CHARLESTOWN, Mass. (NNS) -- NASA astronaut and U.S. Navy SEAL Capt. Chris Cassidy visited USS Constitution and her crew in Charlestown Navy Yard April 16.
Cassidy's visit began with a special tour of Old Ironsides conducted by Boatswain's Mate Seaman Noe Gutierrez. Cassidy was escorted through portions of the ship that are typically closed to the public and given an in-depth history of the world's oldest commissioned warship afloat.
"Touring the ship was surreal," said Cassidy. "Constitution was considered a breakthrough in ship building for her time, so I equate her launching with the launching of one of our rockets. For both occasions, there were thousands of people there to watch the launch, and it was an engineering marvel to watch both take off."
Following his tour, Cassidy conducted an all-hands call with Constitution's crew on the ship's spar deck, where he answered questions and spoke of his experiences with the Navy and NASA.
"The crew and I were honored to welcome Capt. Cassidy aboard Old Ironsides so that we could share her story with him and he in return shared his experiences as both a Navy SEAL and astronaut with us," said Cmdr. Sean D. Kearns, Constitution's 73rd commanding officer. "This visit is particularly special for me, as I served briefly with Capt. Cassidy when we were both junior officers more than 20 years ago, and have since followed his career in NASA with great interest."
Cassidy was born in Salem, Massachusetts. He now resides in York, Maine, but still claims to have strong ties to the Boston area. His visit to Charlestown Navy Yard was part of several scheduled East Coast appearances that included him visiting Boston and New York City public schools, the New England Center for Homeless Veterans, the Boston Museum of Science and the 9/11 Memorial. The appearances were organized and sponsored by Spread Positivity, a nonprofit campaign to highlight the power of real-world human interaction.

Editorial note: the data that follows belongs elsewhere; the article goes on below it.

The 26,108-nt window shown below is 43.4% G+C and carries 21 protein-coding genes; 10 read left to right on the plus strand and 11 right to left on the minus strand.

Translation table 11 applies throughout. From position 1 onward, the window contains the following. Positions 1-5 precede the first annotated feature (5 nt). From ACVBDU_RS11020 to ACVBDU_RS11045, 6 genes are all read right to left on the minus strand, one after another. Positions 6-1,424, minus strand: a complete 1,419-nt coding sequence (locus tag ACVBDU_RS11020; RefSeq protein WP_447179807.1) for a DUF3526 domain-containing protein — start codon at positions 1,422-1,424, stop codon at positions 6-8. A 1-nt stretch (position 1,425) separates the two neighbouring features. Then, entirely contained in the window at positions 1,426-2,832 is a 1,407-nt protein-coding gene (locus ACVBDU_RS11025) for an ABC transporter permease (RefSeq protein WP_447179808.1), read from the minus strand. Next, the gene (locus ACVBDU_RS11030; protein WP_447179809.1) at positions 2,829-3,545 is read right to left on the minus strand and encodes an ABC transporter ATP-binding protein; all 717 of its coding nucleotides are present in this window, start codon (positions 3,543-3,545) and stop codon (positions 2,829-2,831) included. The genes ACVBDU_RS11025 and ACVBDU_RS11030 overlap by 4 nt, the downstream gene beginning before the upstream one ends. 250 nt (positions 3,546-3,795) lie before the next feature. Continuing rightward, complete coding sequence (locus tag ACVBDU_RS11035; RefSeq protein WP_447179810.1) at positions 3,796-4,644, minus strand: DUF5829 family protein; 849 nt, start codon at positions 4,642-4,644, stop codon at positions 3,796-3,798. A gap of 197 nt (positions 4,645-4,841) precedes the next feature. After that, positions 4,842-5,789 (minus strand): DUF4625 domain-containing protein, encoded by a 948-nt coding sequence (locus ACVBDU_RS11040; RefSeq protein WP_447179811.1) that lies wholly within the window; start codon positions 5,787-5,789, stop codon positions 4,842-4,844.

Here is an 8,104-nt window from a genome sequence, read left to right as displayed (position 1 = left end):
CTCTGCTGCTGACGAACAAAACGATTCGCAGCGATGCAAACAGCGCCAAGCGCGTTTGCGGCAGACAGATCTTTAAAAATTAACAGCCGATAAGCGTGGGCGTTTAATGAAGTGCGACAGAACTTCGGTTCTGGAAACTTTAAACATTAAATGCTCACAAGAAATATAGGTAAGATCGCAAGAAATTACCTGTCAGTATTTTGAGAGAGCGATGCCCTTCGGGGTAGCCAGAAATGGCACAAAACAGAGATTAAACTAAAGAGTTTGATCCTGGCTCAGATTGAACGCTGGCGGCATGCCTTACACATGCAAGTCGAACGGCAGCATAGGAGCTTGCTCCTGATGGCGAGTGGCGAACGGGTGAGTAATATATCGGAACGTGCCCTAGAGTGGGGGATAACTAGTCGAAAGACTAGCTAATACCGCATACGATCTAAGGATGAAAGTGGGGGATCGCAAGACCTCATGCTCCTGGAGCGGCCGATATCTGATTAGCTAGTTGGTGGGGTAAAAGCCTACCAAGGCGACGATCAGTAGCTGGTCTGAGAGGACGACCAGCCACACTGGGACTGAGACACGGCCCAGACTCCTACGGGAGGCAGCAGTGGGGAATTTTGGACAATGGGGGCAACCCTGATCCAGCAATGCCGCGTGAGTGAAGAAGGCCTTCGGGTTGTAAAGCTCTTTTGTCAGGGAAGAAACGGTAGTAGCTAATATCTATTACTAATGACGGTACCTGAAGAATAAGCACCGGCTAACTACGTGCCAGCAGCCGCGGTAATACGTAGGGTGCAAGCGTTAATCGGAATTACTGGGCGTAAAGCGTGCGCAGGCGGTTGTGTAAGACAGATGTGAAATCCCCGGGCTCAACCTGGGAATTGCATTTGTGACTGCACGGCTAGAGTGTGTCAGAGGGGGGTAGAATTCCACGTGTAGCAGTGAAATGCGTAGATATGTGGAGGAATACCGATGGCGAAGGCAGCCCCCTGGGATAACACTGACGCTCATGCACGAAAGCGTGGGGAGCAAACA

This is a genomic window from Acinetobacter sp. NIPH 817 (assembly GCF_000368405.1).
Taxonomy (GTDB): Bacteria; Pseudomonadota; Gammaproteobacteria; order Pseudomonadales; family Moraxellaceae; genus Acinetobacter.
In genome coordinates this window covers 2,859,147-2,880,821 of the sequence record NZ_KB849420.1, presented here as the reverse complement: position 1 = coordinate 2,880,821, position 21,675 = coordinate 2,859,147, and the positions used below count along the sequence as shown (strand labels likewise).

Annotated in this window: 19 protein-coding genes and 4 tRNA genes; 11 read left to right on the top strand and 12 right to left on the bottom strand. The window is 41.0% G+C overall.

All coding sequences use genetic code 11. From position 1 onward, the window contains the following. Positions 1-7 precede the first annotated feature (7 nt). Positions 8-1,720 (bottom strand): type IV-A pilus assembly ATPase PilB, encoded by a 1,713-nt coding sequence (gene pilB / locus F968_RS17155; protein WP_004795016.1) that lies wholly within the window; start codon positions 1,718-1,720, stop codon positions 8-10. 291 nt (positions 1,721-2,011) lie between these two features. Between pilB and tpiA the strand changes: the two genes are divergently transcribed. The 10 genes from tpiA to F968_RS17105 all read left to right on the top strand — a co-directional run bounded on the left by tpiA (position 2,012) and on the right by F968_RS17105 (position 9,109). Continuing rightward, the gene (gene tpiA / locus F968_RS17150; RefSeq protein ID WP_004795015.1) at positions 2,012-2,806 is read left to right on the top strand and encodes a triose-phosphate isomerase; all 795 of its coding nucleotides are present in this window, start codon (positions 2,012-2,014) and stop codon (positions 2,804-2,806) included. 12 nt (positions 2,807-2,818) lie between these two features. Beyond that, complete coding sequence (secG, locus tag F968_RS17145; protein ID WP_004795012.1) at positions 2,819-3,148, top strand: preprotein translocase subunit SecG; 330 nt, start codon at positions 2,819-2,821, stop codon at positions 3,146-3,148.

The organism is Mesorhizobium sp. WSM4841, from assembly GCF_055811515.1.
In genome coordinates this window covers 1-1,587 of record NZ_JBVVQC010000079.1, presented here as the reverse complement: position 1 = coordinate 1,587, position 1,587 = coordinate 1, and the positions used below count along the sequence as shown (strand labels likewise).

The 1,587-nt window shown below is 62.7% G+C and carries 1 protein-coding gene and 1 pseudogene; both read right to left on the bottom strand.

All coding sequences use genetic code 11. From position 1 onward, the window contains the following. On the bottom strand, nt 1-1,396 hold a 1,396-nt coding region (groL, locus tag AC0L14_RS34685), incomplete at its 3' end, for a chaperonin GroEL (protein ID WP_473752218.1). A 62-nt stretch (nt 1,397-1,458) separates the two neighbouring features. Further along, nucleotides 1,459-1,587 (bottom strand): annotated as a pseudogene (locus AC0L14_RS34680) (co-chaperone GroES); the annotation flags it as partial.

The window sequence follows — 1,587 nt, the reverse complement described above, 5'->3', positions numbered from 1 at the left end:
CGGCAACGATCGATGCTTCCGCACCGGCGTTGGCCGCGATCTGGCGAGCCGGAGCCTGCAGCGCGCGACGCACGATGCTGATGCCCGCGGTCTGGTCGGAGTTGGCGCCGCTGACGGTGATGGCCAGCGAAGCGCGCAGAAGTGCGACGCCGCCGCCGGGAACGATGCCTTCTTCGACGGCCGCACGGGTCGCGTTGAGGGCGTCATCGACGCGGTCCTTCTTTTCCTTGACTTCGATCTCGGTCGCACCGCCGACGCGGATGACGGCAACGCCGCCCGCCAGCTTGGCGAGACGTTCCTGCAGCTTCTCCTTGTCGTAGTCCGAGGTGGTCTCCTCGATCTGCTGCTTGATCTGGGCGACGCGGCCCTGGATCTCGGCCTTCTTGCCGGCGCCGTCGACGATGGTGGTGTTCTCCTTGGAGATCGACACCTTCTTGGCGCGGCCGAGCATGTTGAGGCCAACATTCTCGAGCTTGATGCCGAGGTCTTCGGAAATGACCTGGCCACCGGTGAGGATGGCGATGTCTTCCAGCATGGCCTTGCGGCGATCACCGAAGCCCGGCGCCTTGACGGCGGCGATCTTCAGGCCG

During his visit, Cassidy recalled when the Sept. 11 attacks happened, and reflected on how they affected his career and his time leading SEALS into combat.
"When 9/11 happened, I had already been in the Navy for 10 years," said Cassidy. "I felt very ready to take a SEAL platoon into war."
Cassidy was awarded the Bronze Star with combat 'V' and Presidential Unit Citation for leading a nine-day operation at the Zharwar Kili cave complex - a national priority objective directly on the Afghanistan/Pakistan border, and was awarded a second Bronze Star for combat leadership service in Afghanistan in 2004.
Cassidy served ten years as a SEAL before joining NASA in May 2004. As an astronaut, Cassidy spent 16 days in space on Shuttle Mission STS-127, and 6 months on the International Space Station (ISS) on Expedition 35/36. Cassidy has completed six spacewalks, totaling 31 hours, 14 min. and accumulated 182 days in space before being appointed as Chief of Extravehicular Activity (spacewalks) and Robotics for the Astronaut Office. He was recently selected as NASA's Deputy Chief Astronaut.
During the all-hands call, Cassidy answered queries regarding his time in space, which ranged from topics like the type of food served on the spacecraft, to the reality behind the bone density loss while working in a zero gravity environment, to the working relations between American and Russian astronauts aboard the ISS.
"One of the Russian astronauts really liked our chocolate pudding," said Cassidy. "I would trade my pudding serving for their veal that I really liked."
Cassidy is one of 52 astronauts who have graduated from the U.S. Naval Academy; however he is only the second SEAL to be accepted into NASA's space program (Capt. William Shepherd was the first SEAL accepted in 1984).
"SEAL to astronaut is not a typical career path," said Cassidy. "It was meeting Capt. Shepherd that actually inspired me, and I asked myself, 'why not at least try it?' I was enjoying leading SEALs, but if it works, I'll be doing something I enjoy. If I don't get it, I'll still be doing something I like."
Prior to departing, Cassidy took some time to greet public onlookers who happened to be touring the ship during his visit and took several photos with them.
"I've never met a SEAL or an astronaut, so it was fascinating meeting someone who was one and the same," said Seaman William Collins III, a Constitution crew member. "He was very down to earth and didn't mind all of us asking questions about his time in space."
USS Constitution, the world's oldest commissioned warship afloat, actively defended sea-lanes against global threats from 1797 to 1855. Now a featured destination on Boston's Freedom Trail, Constitution and her crew of U.S. Navy Sailors offer community outreach and education about the ship's history and the importance of naval seapower to more than 500,000 visitors each year. USS Constitution is scheduled to be dry docked in Charlestown Navy Yard in May 2015 for a three-year planned restoration period.
For more news and information on USS Constitution, visit www.navy.mil/local/constitution or www.facebook.com/ussconstitutionofficial.
For more news from USS Constitution, visit www.navy.mil/local/constitution/.